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+ - Building an assistive reading device? 1

Submitted by
RulerOf
RulerOf writes "A few years ago, my girlfriend's grandfather was diagnosed Macular Degeneration. Ever since, he has had progressively more trouble with daily activities. While his wife and family are able to help him with most things, at the age of 88 and without many living friends left, he dearly misses the ability to read printed text. He was able to get by for some time with magnifying glasses and other basic aids but now even those do not help.

Recently, a local clinic which specializes in treatment for low-sight and blind individuals made him aware of and showed him several assistive reading devices that successfully allowed him to read. He mentioned this to his family members, and when I was told about it, I thought that these devices sounded like they were not much more than a camera attached to an LCD monitor or television with a little bit of special software thrown into the mix. Some investigation online turns up products such as these, and their prices are so prohibitively high ($2400-$3000) that the manufacturer won't even list them on their website. Furthermore, the effects that these devices can apply to the picture they output look awfully similar to the effects filters built into many webcams, and the ability to zoom and pan a live view of the screen is something that I've done effortlessly for years on OS X, and that I know exists in many Linux desktop environments.

My current plan is to try to build something like this with a used Mac Mini, a Logitech HD Webcam with a full-screen view of the camera always up, and a Magic Trackpad to control zoom level and screen position, plugged into a huge LCD TV that he already owns.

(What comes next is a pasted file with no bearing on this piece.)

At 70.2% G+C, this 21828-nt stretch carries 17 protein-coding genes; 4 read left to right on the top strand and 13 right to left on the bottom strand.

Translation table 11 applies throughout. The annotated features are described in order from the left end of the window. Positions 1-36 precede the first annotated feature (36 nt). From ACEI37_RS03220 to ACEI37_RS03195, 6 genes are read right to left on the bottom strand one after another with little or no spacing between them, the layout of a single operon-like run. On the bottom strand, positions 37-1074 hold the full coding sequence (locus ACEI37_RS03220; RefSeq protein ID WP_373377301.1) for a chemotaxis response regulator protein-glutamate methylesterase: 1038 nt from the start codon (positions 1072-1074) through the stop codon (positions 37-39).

Have any of you ever built something like this? Am I wrong in thinking that the ease of use would be comparable to the purpose built devices when configured correctly? Is this something that might work better with a newer nettop device, a digital camera or camcorder, and Windows (where I'm skilled at automating things) or Linux at the core instead?"
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Building an assistive reading device?

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  • Have you looked at the Intel Reader [careinnovations.com]?

    It's a fairly affordable OCR/TTS handheld device with a custom camera and strobe, targeted to blind, low-vision, and dyslexic users. It also comes with a transforming briefcase that turns into a docking station for capturing entire books. I had the privelidge of working on the team that developed it and would be happy to answer any questions about it offline.

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